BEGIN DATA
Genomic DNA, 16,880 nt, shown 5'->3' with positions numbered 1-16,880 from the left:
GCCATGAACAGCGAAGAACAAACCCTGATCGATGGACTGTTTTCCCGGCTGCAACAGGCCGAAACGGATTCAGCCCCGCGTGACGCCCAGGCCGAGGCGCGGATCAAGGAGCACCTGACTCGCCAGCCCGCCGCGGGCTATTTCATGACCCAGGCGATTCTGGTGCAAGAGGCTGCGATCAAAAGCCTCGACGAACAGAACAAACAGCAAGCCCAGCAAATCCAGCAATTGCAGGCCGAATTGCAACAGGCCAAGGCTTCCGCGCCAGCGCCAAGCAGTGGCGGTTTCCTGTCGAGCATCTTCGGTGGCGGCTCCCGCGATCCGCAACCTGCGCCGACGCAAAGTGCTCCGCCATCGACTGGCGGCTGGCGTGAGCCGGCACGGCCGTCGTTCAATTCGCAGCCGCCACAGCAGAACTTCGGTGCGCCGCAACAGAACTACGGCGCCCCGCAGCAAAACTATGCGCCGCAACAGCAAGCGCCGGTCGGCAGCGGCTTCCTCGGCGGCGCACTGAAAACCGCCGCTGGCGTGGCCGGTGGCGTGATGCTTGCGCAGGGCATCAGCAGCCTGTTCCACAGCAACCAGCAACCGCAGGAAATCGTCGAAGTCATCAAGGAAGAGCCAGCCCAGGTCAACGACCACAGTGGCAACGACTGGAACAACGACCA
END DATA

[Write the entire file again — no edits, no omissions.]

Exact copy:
Genomic DNA, 16,880 nt, shown 5'->3' with positions numbered 1-16,880 from the left:
GCCATGAACAGCGAAGAACAAACCCTGATCGATGGACTGTTTTCCCGGCTGCAACAGGCCGAAACGGATTCAGCCCCGCGTGACGCCCAGGCCGAGGCGCGGATCAAGGAGCACCTGACTCGCCAGCCCGCCGCGGGCTATTTCATGACCCAGGCGATTCTGGTGCAAGAGGCTGCGATCAAAAGCCTCGACGAACAGAACAAACAGCAAGCCCAGCAAATCCAGCAATTGCAGGCCGAATTGCAACAGGCCAAGGCTTCCGCGCCAGCGCCAAGCAGTGGCGGTTTCCTGTCGAGCATCTTCGGTGGCGGCTCCCGCGATCCGCAACCTGCGCCGACGCAAAGTGCTCCGCCATCGACTGGCGGCTGGCGTGAGCCGGCACGGCCGTCGTTCAATTCGCAGCCGCCACAGCAGAACTTCGGTGCGCCGCAACAGAACTACGGCGCCCCGCAGCAAAACTATGCGCCGCAACAGCAAGCGCCGGTCGGCAGCGGCTTCCTCGGCGGCGCACTGAAAACCGCCGCTGGCGTGGCCGGTGGCGTGATGCTTGCGCAGGGCATCAGCAGCCTGTTCCACAGCAACCAGCAACCGCAGGAAATCGTCGAAGTCATCAAGGAAGAGCCAGCCCAGGTCAACGACCACAGTGGCAACGACTGGAACAACGACCA